December 18, 2016

Why we replaced monthly sanitation with Cleaner Lagos Initiative — Adejare, Commissioner for Environment

Why we replaced monthly sanitation with Cleaner Lagos Initiative — Adejare, Commissioner for Environment

Lagos State Commissioner for Environment, Dr. Babatunde Adejare

By Kingsley Adegboye

Described as new thinking that will revolutionalise solid wastes management, Lagos State government has disclosed a new system of managing solid wastes that  would see to the overhauling of the old order of wastes management in the state starting from the Lagos State Waste Management Authority, LAWMA.

Unveiling the government’s plan, the state Commissioner for Environment, Mr. Babatunde Adejare, said the new thinking will involve the deployment of sanitary officers to all the wards across the state and recycling of large percentage of the wastes generated. Adejare pointed out that the idea behind the decision is to commercialize waste management for wealth creation, employment and to ensure a clean Lagos after the scrapping of the monthly environmental sanitation exercise in Lagos.

The Cleaner Lagos Initiative, according to Adejare, became imperative due to a number of challenges inherent in the former environmental laws of the state. He added that besides creating the enabling environment for the private sector to carry out international best practices, the new order is expected to address the current challenges in solid waste management.

Earlier, Mr. Steve Ayorinde, the state Commissioner for Information & Strategy, who introduced the Cleaner Lagos Initiative, said its aim is to protect the environment, human health and social living standards of Lagos residents by promoting a harmonised and holistic approach to the challenges of waste management.

Ayorinde, who disclosed that the new initiative will address the problem in the existing legislation to expand the scope of LAWMA to enable it enforce, regulate and generate revenue from waste management, said several factors had colluded to stall the smooth operation of the state’s waste management authority.

Lagos State Commissioner for Environment, Dr. Babatunde Adejare

According to the state Commissioner for Environment, regular waste collection, hindered by a vicious cycle between clients and operators poor collection service delivery, irregular and poor payments, bin placement, transfer loading stations were among the flaws of the old system.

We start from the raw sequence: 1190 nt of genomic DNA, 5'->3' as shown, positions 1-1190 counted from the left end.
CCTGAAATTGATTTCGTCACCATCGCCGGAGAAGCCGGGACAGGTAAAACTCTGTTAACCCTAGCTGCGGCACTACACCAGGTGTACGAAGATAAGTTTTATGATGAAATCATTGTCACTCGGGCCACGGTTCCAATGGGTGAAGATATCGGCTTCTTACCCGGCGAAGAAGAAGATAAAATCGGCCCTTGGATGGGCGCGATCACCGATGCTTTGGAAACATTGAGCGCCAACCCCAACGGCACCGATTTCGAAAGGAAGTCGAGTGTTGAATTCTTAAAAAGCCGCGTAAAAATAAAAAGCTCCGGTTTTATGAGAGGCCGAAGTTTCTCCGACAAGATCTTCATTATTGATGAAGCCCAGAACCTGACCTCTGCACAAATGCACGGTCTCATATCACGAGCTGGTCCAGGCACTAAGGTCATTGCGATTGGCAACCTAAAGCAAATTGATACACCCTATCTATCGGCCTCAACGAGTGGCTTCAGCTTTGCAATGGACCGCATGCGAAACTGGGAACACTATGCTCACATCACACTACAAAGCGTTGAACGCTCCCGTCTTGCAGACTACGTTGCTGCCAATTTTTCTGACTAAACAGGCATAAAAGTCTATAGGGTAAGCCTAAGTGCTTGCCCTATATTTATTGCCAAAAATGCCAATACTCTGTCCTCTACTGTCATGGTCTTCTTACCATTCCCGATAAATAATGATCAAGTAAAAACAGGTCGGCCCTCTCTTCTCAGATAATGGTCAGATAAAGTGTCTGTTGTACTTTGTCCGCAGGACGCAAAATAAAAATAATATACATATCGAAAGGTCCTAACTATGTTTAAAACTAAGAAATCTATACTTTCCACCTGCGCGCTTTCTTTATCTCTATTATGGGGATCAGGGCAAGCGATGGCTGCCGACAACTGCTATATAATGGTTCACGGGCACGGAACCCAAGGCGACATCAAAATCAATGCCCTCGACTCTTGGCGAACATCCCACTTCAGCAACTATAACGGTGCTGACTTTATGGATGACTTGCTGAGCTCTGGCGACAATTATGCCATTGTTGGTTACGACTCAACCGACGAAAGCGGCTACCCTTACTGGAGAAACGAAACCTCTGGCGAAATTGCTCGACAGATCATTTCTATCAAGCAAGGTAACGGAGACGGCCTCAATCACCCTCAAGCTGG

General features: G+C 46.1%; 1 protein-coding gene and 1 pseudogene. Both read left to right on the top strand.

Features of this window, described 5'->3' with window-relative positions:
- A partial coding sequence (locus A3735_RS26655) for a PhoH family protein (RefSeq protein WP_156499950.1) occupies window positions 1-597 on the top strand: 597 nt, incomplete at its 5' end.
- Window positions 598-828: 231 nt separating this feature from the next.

“LAWMA in its role as regulator is overwhelmed by the responsibilities of having to coordinate the activities of 350 individual companies and still carry out its own collection services. The billing system is unduly complicated due to the differences and inconsistencies in charges and collection routes therefore leaving the billing system open to manipulation and fraud. Many individual operators have failed to fulfil their obligations on the trucks.

“To address the situation, apart from the transformation of the existing Transfer Loading Station (TLS) and the introduction of not less that 25 Material Revolving Facility MRF, where wastes will be sorted, 600 new compactor vehicles will be acquired, and waste dump sites will be closed and replaced with engineered sanitary landfill sites.

“The PSP and LAWMA partnership was quite effective, but is no longer applicable, considering the fact that the population of Lagos has increased several fold (and still increasing) and the over 300 compactors in use are old and in a state of dis-use. Wastes should not bring us hardship and shame, but rather we should make money from it. Emphasis will be on zero-dumping, recycling and generation of power from wastes.

“The government will carry out a recertification of all the 350 PSP operators, relicense them and audit the state of their compactors. Each compactor will be tracked, the state will be divided into zones and compactors are allocated to different zones. There will be a control room where every compactor will be monitored. Five new power stations, one in each division of the state, will be built to generate power from wastes. The numerous dump sites dotting parts of the state will soon be a thing of the past”.